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Mental illness a silent killer

The festive season is a difficult time for some people, especially those who have a previous history of mental illness. Photo credit: World Health Organisation/File Photo.
Written by Mpho Lekgetho

Sam Segopolo needed help – that everyone knew. When he did not get treatment for what his family and community say was a mental illness – it may have killed him.


A 2014 study published in The Lancet medical journal showed that mental health patients were more than twice as likely to be murdered than the general public.

Sam was well known in his Kuruman community and when he went missing five months ago, his family alerted local media, according to his brother Kabelo. They never thought to look at the Kuruman Community Hospital.

Sam’s body was found in an open field adjacent to the hospital by security guards looking for another patient who had gone missing from the hospital that same week. Police advised Kabelo to bury his brother that same day due to the state of the body.

Security guards say the open veld is not safe for patients or employees, but it might have been even more dangerous for Sam.

In June, the international medical journal The Lancet published a study revealing that mental health patients were more than twice as likely to be murdered than the general public. A study released in the same journal weeks prior noted that rates of premature death and violent crime had increased in people living with schizophrenia, a severe brain disorder in which people experience symptoms such as hallucinations, delusions, and extremely disordered thinking.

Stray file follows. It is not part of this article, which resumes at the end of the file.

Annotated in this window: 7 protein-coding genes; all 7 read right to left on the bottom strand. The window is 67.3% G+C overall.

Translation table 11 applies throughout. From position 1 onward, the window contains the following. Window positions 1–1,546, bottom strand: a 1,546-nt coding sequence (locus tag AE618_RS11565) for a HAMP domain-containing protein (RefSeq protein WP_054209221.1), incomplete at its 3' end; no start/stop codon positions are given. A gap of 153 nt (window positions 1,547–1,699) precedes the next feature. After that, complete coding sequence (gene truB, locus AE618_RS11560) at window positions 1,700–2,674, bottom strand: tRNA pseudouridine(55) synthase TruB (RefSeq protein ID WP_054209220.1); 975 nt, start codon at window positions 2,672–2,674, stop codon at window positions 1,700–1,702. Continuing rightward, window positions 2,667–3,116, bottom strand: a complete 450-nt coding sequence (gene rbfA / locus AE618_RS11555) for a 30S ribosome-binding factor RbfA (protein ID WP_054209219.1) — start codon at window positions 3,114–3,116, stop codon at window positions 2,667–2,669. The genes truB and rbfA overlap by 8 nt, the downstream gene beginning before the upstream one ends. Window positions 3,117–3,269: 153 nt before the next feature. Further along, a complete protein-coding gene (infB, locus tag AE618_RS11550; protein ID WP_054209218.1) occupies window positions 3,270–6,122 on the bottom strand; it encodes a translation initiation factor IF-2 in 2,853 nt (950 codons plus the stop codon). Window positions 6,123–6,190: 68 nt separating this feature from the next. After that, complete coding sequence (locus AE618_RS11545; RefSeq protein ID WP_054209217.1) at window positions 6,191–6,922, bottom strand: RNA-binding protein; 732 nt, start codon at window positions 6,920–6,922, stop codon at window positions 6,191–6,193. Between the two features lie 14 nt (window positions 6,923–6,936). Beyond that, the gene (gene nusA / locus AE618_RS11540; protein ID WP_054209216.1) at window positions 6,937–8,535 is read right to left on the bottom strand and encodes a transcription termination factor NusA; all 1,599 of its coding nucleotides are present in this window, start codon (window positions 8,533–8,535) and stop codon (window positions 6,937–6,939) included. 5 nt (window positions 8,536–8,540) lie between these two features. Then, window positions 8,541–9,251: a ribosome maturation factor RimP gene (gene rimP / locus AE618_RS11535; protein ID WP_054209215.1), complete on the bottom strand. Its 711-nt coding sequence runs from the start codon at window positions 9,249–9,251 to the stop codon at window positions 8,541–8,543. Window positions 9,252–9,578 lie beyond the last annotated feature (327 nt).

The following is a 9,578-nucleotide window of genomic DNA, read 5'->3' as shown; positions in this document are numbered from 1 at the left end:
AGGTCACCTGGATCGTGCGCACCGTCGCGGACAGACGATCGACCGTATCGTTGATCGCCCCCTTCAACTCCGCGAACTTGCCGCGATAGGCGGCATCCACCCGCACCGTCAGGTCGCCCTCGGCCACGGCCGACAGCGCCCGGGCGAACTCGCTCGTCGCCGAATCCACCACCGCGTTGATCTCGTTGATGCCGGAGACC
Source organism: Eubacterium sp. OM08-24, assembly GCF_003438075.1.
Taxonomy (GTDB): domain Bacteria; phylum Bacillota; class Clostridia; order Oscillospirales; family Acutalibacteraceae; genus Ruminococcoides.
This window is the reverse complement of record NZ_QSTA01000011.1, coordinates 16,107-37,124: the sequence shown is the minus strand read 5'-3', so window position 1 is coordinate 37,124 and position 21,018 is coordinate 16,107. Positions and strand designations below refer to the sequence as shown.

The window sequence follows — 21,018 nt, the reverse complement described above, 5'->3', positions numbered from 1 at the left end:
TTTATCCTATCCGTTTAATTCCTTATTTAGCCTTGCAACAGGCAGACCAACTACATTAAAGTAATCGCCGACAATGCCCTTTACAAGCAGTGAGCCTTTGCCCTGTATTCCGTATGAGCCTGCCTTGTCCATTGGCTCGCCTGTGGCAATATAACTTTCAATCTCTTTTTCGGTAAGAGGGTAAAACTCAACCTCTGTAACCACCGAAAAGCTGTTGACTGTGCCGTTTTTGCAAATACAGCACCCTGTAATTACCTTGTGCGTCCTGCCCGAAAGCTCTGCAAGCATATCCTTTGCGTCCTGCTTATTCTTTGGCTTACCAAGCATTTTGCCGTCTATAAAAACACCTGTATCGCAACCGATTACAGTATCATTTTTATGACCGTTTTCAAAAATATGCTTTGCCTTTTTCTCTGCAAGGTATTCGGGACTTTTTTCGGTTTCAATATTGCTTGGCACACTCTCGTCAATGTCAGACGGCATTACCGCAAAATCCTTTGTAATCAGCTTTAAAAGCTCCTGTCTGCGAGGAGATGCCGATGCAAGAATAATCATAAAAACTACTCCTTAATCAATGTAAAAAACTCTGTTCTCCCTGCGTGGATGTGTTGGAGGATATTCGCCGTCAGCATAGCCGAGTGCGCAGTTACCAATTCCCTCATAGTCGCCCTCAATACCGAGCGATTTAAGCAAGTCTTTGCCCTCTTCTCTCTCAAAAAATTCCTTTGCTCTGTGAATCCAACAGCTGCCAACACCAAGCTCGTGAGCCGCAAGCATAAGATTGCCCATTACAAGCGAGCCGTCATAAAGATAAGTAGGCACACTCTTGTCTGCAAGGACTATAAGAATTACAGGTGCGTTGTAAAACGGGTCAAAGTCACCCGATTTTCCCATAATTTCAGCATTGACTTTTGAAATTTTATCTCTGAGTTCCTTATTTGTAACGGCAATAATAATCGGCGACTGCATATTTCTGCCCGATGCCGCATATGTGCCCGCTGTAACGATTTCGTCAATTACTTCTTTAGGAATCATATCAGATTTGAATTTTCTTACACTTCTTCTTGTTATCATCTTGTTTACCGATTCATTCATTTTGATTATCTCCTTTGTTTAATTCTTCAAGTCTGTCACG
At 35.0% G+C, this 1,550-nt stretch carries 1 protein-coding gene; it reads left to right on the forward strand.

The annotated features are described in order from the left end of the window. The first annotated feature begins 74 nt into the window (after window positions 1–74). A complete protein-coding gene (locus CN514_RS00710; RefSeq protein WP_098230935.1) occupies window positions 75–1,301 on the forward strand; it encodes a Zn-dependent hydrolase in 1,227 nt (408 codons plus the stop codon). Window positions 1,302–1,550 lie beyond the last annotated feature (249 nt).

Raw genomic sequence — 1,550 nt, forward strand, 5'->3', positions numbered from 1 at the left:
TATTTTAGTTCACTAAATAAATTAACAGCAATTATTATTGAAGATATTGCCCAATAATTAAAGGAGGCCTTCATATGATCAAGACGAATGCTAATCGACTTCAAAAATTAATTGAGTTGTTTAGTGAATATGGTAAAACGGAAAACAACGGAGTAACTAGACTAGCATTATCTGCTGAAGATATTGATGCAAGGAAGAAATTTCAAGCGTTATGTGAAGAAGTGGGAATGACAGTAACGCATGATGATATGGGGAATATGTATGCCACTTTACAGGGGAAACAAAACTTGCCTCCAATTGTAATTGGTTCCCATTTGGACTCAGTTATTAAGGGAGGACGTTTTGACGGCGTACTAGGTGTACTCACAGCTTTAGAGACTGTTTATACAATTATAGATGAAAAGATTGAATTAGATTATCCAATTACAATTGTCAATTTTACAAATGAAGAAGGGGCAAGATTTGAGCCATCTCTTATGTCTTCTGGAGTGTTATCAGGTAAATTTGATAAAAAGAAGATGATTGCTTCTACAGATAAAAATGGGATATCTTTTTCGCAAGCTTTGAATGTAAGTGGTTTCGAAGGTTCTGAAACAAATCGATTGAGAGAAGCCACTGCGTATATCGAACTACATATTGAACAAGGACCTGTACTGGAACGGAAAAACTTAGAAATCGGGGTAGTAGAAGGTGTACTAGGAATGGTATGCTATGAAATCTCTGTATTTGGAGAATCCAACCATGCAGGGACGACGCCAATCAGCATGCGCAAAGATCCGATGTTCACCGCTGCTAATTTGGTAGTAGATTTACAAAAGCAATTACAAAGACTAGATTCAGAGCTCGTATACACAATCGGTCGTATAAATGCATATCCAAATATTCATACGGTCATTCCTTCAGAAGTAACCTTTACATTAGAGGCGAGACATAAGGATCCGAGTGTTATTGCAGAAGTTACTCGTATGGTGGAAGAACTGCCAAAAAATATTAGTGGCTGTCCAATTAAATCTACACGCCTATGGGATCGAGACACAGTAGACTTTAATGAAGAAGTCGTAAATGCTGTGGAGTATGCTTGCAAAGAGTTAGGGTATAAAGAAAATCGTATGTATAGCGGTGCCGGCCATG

Police continue to investigate Sam’s death. Kabelo said he is grateful for the closure that the discovery of his brother’s body has given his family.

“We are happy we finally got our brother and that is what matters,“ he told OurHealth.

But community members say more should have been done and are organising a march to advocate for the rights of people living with mental illnesses. They also plan to address poor health service delivery in the area. Among the complaints are dirty facilities and poor administration.

According to a 2004 study, 30 percent of South Africans are likely to experience some sort of mental disorder during the course of their lifetimes, most likely related to alcohol abuse.

About the author

Mpho Lekgetho

Mpho Lekgetho is our citizen journalists based in Kuruman at the John Taolo Gaetsewe District in the Northern Cape. She has a qualification in Industrial Psychology from Unisa. Mpho is a former radio presenter at Kurara community radio station. She is currently working as a data collector for HSRC and is also a chairperson of the JTG Civil Society Forum and co-chairs District Aids Council.

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